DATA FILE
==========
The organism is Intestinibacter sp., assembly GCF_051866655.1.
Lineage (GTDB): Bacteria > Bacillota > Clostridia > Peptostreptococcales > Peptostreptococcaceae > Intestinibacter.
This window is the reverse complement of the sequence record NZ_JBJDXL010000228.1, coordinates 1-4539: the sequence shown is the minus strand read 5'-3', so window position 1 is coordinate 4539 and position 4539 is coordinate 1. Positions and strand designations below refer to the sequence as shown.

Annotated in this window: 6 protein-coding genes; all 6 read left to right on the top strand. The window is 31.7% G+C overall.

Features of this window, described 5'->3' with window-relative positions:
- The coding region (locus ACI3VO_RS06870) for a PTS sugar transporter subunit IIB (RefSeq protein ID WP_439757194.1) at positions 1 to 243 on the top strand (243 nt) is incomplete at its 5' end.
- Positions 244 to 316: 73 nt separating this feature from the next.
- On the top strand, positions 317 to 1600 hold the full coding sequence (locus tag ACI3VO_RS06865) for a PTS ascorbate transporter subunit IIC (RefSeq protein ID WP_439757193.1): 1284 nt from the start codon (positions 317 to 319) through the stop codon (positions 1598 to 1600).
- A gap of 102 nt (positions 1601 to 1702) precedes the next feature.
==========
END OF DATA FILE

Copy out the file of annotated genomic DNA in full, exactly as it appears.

The organism is Intestinibacter sp., assembly GCF_051866655.1.
Lineage (GTDB): Bacteria > Bacillota > Clostridia > Peptostreptococcales > Peptostreptococcaceae > Intestinibacter.
This window is the reverse complement of the sequence record NZ_JBJDXL010000228.1, coordinates 1-4539: the sequence shown is the minus strand read 5'-3', so window position 1 is coordinate 4539 and position 4539 is coordinate 1. Positions and strand designations below refer to the sequence as shown.

Annotated in this window: 6 protein-coding genes; all 6 read left to right on the top strand. The window is 31.7% G+C overall.

Features of this window, described 5'->3' with window-relative positions:
- The coding region (locus ACI3VO_RS06870) for a PTS sugar transporter subunit IIB (RefSeq protein ID WP_439757194.1) at positions 1 to 243 on the top strand (243 nt) is incomplete at its 5' end.
- Positions 244 to 316: 73 nt separating this feature from the next.
- On the top strand, positions 317 to 1600 hold the full coding sequence (locus tag ACI3VO_RS06865) for a PTS ascorbate transporter subunit IIC (RefSeq protein ID WP_439757193.1): 1284 nt from the start codon (positions 317 to 319) through the stop codon (positions 1598 to 1600).
- A gap of 102 nt (positions 1601 to 1702) precedes the next feature.